Get in Front of the Camera this Holiday

mom holding child upside down

Top 5 tips for getting in the photo with your family

The holidays are a time for family fun, and I know you’re going to be taking a lot of photos to capture the memories.

As we go into the countdown for final preparations, I want to remind you of something important—getting in front of the camera yourself.

I get it. You still haven’t lost all the baby weight. You haven’t made it to the hair salon in six months. You have bags under your eyes because the baby woke up four times last night.

And one of the reasons you like being behind the camera is because you don’t like being in front of it!

Here’s the thing though—thirty years from now your kids are going to want to see photos of you at the holidays and throughout the year. And so are you. And not just photos of you, but photos of you WITH your kids.

And while I truly believe that your presence is in every photo that you take, it’s important to get in front of the camera, particularly at the holidays but also on a regular basis so that your presence is more literally documented.

Here are some ideas on getting in the photo:

1) Use the forward facing camera on your phone

This is the easiest and most fun method. I have hilarious photos of me and Jack, peering confusedly into the camera and his older brother Liam hamming it up. And I’m always surprised at how happy I look, not because I’m not, but I don’t realize that it is plastered all over my face just from seeing myself with my boys. This is the method I use the most by far.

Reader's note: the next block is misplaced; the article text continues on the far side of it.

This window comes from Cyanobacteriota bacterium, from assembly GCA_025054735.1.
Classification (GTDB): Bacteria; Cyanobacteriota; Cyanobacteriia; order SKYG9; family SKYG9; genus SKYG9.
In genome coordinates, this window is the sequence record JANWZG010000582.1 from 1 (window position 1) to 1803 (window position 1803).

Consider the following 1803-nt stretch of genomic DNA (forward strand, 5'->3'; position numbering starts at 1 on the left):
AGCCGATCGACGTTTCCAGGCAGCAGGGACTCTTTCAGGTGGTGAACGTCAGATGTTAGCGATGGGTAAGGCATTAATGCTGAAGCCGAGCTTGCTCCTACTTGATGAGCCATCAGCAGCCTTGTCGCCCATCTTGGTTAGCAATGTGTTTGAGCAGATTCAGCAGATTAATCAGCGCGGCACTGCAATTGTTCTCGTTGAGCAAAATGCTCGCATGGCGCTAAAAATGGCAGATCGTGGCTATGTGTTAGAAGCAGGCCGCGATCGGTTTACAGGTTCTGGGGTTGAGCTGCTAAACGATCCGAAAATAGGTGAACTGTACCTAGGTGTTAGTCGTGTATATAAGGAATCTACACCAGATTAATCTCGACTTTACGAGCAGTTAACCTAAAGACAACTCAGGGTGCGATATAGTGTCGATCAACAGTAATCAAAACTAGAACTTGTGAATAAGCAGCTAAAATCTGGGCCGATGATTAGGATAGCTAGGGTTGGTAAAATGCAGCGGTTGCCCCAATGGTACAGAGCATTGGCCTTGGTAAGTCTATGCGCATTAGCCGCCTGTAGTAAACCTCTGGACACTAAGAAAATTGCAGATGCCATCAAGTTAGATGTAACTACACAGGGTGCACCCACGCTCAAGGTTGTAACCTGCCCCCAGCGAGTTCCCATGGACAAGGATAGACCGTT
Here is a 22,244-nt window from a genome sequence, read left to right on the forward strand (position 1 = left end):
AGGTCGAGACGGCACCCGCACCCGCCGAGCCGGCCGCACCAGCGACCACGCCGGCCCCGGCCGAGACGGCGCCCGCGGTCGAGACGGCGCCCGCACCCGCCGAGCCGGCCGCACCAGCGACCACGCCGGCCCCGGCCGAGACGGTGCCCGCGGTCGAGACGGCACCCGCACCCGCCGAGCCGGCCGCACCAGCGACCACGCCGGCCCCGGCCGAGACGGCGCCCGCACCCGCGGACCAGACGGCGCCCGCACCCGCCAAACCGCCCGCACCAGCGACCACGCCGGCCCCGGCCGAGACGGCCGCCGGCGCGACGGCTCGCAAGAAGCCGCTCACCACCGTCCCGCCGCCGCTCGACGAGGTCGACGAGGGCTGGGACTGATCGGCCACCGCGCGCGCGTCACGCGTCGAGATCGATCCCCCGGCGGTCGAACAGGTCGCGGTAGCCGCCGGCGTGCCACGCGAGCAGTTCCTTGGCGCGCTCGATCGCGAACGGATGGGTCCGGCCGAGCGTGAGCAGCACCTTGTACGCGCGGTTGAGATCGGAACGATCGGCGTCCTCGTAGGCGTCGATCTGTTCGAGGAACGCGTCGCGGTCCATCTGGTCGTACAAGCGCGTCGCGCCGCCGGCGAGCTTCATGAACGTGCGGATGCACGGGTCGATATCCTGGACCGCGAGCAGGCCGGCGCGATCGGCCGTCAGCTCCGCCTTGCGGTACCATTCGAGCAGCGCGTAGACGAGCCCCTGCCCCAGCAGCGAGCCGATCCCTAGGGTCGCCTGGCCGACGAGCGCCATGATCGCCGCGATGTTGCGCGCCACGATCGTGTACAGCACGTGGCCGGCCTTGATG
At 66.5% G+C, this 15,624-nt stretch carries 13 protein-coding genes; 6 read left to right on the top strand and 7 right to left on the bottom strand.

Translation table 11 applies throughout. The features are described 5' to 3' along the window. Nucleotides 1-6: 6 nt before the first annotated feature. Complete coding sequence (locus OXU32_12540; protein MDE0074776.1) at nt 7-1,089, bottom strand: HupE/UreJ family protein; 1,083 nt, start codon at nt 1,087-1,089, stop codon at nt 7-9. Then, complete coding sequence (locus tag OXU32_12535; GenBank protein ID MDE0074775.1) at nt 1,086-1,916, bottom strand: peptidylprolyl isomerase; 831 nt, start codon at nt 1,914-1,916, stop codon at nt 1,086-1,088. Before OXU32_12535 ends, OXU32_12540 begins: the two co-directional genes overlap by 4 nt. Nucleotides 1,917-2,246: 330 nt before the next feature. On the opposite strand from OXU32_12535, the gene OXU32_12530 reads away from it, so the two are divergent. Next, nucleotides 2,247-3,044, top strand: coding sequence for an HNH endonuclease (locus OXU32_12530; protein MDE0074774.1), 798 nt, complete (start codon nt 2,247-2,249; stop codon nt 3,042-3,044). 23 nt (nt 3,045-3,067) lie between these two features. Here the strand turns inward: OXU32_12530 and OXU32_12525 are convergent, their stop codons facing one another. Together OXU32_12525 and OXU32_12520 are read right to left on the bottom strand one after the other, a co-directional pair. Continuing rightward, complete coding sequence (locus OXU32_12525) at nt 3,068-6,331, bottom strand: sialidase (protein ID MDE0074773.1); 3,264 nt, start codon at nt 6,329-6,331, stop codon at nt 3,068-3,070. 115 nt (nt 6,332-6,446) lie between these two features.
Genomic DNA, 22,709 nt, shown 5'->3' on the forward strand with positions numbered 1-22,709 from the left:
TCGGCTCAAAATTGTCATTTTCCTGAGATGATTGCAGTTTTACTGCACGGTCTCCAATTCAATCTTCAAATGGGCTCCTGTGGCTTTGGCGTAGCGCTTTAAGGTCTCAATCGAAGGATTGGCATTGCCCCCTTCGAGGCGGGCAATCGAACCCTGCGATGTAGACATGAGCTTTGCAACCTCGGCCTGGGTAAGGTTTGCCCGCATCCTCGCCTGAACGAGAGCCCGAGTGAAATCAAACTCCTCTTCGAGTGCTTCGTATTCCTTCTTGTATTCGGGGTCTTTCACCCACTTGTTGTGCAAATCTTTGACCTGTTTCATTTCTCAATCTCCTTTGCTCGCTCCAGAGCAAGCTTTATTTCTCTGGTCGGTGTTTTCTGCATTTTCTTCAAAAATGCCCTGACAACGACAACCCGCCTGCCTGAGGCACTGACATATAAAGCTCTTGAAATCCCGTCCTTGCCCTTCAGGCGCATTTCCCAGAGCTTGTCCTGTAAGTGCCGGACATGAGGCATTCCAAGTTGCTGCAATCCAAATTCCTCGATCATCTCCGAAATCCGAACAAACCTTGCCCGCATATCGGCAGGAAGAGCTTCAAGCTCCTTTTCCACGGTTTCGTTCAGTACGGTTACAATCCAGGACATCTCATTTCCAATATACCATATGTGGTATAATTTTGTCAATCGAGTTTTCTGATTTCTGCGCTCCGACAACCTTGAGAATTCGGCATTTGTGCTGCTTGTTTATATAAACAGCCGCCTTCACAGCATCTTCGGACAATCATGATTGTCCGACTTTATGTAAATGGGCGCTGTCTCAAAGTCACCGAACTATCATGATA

2) Use the “arms outstretched” method

Even without a forward facing camera, you can still face your camera towards you and shoot. Just check your shots afterwards to make sure you actually got everyone in the frame! (Confession: I’m horrible at this one!)

mom kissing son with outstretched arm

3) Look for reflective surfaces

Taking photos of yourself and your kids in the mirror is an obvious one, but also look for other reflective surfaces such as water, glass, or metal.

selfie on escalator with baby on back

4) Use the self-timer

Set your camera up on a stable surface or tripod and use the self-timer. This is a great tip for Christmas morning family photos if you don’t have an extra relative around to take photos!


5) Hand your camera to someone else

So easy to do but easy to not think of doing. Don’t be shy about asking other people to take photos of you with their kids, either friends, relatives or even complete strangers. I recommend encouraging them to take several so you have some choices and check afterwards to make sure they got at least one good one.

I also try to offer to take snapshots for people if I see them struggling with a self-portrait just because I know they will probably really appreciate it, as I do when people offer or agree.